Survey of scholarship schools shows few have received federal COVID-19 relief

Patrick R. Gibbons

More than three months after the CARES Act appropriated billions of dollars to aid the education of low-income students in public and private schools, most eligible private schools in Florida have yet to see financial relief according to a recent survey of participating private schools conducted by Step Up for Students, which hosts this blog.

The nation’s largest state-approved nonprofit scholarship funding organization helps administer five scholarship programs in Florida, including two that are income-based programs, the Florida Tax Credit Scholarship and the Family Empowerment Scholarship, as well as the Gardiner Scholarship for students with unique abilities.

The Step Up survey asked more than 1,000 schools that participate in Florida’ scholarship programs questions about the Elementary and Secondary Emergency Relief Fund (ESSER), declining enrollment, and distance learning. Participants returned 662 completed surveys and 140 partial surveys.

Of 683 schools that provided responses regarding ESSER funding, 61%, or 415 schools, reported they qualified for the funding. But of those schools, nearly three-quarters – 74% – said they have not received any emergency funds.

Congress made available $13.2 billion to help stabilize K-12 education funding this summer amidst a global pandemic and rising unemployment. The U.S. Department of Education subsequently was sued over its directive on how to calculate the share provided to private schools. Though the U.S. Department of Education declined to appeal, it noted that local education agencies still were required to share the funds based on the enrollment of low-income students attending private schools.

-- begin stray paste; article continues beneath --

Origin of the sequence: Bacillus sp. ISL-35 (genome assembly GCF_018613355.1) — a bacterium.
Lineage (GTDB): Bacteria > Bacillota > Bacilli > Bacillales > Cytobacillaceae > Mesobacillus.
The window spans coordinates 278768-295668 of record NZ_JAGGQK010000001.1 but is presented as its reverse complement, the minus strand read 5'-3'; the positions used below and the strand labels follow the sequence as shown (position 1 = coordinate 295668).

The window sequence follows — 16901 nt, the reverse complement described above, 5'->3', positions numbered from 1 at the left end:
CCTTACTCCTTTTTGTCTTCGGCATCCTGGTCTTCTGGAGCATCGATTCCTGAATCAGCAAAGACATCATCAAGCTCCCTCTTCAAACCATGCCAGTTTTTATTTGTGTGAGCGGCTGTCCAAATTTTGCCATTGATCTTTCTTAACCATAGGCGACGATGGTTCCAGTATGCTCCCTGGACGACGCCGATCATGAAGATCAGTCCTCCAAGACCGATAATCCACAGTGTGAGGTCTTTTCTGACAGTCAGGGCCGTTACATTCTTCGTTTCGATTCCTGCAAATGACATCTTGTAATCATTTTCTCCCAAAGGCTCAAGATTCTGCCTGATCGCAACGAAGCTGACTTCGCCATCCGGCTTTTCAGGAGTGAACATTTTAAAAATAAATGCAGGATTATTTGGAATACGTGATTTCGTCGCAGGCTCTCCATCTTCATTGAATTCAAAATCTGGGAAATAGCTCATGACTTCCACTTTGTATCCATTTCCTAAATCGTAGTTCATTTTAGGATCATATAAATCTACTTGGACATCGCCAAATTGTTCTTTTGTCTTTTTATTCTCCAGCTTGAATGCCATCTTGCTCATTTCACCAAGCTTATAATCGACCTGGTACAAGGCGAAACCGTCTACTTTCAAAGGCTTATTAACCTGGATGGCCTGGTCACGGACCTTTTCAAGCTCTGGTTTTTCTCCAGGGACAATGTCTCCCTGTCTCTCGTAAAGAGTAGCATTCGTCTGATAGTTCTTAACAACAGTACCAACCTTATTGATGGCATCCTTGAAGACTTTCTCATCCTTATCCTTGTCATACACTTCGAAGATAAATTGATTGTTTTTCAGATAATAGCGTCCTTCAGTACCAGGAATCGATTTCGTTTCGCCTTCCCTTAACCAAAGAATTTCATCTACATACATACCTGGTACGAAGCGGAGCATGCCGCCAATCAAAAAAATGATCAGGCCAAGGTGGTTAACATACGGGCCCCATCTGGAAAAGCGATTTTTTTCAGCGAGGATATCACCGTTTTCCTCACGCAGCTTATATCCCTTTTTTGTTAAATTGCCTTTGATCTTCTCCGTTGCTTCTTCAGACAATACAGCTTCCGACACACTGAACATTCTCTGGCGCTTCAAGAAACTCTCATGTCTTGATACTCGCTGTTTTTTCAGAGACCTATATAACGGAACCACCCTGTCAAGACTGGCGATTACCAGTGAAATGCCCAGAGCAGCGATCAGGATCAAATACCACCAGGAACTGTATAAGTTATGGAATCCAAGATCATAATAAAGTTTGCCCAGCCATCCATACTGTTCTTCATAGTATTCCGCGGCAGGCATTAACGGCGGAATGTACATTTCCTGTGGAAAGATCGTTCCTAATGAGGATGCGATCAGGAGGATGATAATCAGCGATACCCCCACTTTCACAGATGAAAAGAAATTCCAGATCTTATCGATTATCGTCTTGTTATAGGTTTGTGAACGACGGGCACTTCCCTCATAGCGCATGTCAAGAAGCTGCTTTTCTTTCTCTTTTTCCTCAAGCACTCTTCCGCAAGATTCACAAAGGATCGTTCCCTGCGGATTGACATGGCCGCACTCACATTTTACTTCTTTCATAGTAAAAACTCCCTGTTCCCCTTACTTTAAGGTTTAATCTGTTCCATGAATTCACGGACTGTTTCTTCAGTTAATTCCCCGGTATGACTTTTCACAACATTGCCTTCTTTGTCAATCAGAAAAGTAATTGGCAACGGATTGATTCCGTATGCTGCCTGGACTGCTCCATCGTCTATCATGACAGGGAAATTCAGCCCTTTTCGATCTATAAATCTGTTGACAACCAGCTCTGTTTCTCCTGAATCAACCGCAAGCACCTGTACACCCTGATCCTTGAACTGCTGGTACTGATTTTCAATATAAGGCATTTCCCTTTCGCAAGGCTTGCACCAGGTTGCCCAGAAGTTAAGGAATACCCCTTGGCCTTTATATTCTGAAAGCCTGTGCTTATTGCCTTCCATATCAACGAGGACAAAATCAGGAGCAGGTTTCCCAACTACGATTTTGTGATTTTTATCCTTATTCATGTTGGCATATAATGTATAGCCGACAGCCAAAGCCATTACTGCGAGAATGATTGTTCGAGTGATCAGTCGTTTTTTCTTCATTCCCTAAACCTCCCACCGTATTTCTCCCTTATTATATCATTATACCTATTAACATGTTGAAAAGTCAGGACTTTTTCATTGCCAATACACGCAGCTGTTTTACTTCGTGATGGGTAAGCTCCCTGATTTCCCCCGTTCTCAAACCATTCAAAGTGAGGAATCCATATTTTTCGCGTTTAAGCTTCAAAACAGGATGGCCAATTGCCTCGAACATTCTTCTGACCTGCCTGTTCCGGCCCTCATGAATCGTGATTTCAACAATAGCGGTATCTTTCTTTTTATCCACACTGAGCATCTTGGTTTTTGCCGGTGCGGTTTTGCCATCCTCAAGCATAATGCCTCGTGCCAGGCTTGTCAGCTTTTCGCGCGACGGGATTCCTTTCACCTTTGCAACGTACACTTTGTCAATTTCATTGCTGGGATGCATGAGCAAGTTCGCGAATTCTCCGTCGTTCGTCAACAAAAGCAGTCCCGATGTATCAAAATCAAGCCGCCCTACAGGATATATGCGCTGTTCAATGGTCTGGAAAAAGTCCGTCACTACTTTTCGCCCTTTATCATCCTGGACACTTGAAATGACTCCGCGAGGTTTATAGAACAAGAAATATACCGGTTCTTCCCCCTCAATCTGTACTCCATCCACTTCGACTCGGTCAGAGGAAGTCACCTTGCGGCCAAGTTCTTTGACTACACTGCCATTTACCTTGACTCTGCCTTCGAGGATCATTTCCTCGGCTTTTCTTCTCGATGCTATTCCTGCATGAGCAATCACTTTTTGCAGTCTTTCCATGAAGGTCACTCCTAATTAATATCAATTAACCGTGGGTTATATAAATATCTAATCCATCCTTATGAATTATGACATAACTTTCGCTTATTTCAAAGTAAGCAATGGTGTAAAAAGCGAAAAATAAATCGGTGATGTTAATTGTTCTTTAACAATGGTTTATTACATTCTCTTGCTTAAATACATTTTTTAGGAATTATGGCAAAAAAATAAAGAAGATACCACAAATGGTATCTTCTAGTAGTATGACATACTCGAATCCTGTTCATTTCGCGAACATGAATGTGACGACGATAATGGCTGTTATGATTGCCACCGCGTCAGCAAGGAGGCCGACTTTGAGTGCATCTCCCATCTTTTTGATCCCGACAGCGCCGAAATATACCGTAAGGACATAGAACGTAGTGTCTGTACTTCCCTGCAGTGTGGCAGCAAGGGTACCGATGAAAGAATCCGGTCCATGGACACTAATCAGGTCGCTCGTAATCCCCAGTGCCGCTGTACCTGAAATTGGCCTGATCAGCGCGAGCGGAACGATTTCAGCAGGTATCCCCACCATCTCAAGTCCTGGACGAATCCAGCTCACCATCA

Fifty-seven percent of survey respondents reported enrollment declines. “Unable to afford tuition” was cited in 63.7% of cases as to why parents no longer were enrolling their child. Forty-five percent of schools (298) expressed concern about losing new students because of the Family Empowerment Scholarship’s prior-year public school attendance requirement.

Additionally, the survey found that 54% of private schools worried that declining enrollment would impact their viability.

Though troubling, these findings nevertheless are more positive than those reported earlier in the pandemic. In April, 73% of private schools reported declining enrollments.

Overall, private school enrollment among lower-income students remains steady. For 2020-21, approximately 130,000 students are utilizing income-based scholarships, up slightly from last year, although these are preliminary enrollment figures.

The Florida Department of Education is expected to release its first-quarter enrollment reports either this month or in November.

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